I am trying to read Introduction to Philosophical Hermeneutics, Jean Grondin, tr. Joel Weinsheimer, New Haven, Yale University Press, 1994, and not making much progress because the phone keeps ringing. Ah well. Nonetheless, I have quite enjoyed the twenty or so pages I've read this morning, been very grateful to those who tried to teach me Greek because the smattering of vocabulary I gained have has proved invaluable, and have already found something that has made me go 'hmmm' in a good way.
Evidently someone by the name of Augustine of Dacia (as distinct from he of Hippo) extended some ideas from Origen (of Alexandria, not another one!) in developing a four-fold scheme for Biblical interpretation. This scheme was rejected by Luther, which probably explains why until today I'd never come across it. The fourfold scheme is this:
- Literal (somatic or historical) interpretation
- Allegorical interpretation
- Moral interpretation
- Anagogical (~eschatalogical) interpretation
The author of the book then summarises the these thus: 'the literal teaches us what happened, the allegorical what to believe, the moral what we ought to do, and the anagogic what we are striving toward.'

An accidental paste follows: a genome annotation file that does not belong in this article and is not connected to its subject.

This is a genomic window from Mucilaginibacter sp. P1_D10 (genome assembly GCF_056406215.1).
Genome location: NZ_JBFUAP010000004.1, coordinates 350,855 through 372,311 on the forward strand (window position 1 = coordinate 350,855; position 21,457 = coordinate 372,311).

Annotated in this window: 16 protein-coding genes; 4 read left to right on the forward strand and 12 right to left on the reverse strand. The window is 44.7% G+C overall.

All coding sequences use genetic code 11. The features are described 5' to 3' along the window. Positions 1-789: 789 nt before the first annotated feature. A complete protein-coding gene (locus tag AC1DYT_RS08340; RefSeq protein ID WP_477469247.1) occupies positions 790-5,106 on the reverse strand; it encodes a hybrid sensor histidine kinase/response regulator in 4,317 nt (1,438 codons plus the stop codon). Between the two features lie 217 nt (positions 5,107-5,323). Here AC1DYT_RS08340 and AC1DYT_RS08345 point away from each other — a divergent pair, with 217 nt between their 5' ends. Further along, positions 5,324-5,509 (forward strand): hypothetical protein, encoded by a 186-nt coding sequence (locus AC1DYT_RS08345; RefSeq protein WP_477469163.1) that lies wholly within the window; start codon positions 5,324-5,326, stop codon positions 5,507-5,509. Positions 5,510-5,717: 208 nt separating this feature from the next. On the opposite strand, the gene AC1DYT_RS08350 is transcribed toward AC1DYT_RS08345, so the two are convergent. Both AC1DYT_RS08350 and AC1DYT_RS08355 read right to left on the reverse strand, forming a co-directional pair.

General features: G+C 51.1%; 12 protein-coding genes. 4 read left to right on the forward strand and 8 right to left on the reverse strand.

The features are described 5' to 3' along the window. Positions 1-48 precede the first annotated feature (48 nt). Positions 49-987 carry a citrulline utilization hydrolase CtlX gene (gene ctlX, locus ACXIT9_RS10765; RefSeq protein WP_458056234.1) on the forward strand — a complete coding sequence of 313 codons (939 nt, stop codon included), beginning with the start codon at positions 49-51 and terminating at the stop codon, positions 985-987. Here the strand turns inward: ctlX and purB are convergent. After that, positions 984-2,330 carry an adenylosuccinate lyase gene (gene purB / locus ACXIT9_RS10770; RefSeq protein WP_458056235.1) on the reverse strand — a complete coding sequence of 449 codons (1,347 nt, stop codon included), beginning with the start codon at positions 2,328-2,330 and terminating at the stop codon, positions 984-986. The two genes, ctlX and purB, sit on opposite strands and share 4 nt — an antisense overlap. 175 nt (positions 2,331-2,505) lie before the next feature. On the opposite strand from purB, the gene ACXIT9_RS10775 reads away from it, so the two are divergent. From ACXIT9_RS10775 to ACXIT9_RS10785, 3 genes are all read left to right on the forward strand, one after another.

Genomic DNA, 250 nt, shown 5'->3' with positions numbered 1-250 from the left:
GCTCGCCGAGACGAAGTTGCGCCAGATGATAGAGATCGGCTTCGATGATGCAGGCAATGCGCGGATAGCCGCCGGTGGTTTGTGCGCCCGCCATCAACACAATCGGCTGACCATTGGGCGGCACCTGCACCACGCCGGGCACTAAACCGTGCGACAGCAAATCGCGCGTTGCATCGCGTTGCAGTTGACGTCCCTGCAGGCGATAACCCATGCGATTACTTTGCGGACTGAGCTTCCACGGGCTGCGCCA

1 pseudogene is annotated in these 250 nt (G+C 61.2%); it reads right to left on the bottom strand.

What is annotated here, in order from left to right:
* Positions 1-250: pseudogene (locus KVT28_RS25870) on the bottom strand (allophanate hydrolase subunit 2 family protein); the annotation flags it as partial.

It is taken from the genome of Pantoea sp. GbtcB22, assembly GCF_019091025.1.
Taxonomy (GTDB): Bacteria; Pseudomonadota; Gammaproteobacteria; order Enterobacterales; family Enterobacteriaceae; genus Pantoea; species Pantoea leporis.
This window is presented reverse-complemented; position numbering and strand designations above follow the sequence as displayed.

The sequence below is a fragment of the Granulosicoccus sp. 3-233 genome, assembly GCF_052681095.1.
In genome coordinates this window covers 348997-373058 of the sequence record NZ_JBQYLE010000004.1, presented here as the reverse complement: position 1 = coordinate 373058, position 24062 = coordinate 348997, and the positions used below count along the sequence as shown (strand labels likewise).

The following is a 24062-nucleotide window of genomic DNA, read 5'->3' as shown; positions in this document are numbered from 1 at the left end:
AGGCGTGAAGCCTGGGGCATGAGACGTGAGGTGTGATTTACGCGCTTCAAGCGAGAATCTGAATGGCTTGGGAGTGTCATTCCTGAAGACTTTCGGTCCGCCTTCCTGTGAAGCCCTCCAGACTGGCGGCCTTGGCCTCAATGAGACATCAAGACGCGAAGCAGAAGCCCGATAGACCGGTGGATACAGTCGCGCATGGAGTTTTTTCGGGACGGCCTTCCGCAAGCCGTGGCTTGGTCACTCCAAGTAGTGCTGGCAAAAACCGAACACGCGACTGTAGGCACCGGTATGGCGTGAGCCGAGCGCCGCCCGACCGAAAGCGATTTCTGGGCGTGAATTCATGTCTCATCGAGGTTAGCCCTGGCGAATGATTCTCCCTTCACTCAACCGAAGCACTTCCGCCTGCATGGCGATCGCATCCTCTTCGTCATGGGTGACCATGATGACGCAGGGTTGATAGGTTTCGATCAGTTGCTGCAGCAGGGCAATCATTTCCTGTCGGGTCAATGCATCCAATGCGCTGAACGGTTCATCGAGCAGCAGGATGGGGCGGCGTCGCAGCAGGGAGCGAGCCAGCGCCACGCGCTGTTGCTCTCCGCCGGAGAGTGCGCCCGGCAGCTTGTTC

Care is needed to avoid a simplistic reading of the thesis, and I'd need to look much more closely at this stuff to find out quite how this Augustine perceived his scheme, but it seems to hint at a series of helpful interpretive questions both for scripture and for history (or perhaps for anything else!):
- What does it say? (literal)
- What does it mean? (allegorical, used loosely, what are the truths it contains?)
- So what? (moral - how does this affect me/us?)
- What next? (how does this affect the here and now in the light of the aims/visions/hopes for the future?)
Another thing I've discovered is that the ancients understood 'hermeneutic' as functioning both in the move from mind/thought-to-word/letter and in the more familiar way from word/letter-to-thought/understanding. I think this is helpful as I try to think about the reading and writing of denominational history, not that it isn't already recognised in historical method stuff, because it is, but because it verbalises it in a way I find connects bits of ideas together. Thus, I end up with a writer asking themself similar questions about
- what do I write - subject matter?
- what does it mean? What hidden truths (untruths?!) or messages are encoded within it?
- so what? What difference do I want this to make to those who read it in shaping values, understanding etc.
- what next? What are the practical implications of reading and reflecting on this stuff?
So, generally useful stuff. Needs more critical thought inevitably. But a useful exercise, I think. (Maybe now I have to go and apply the scheme and questions to the scheme and questions ...)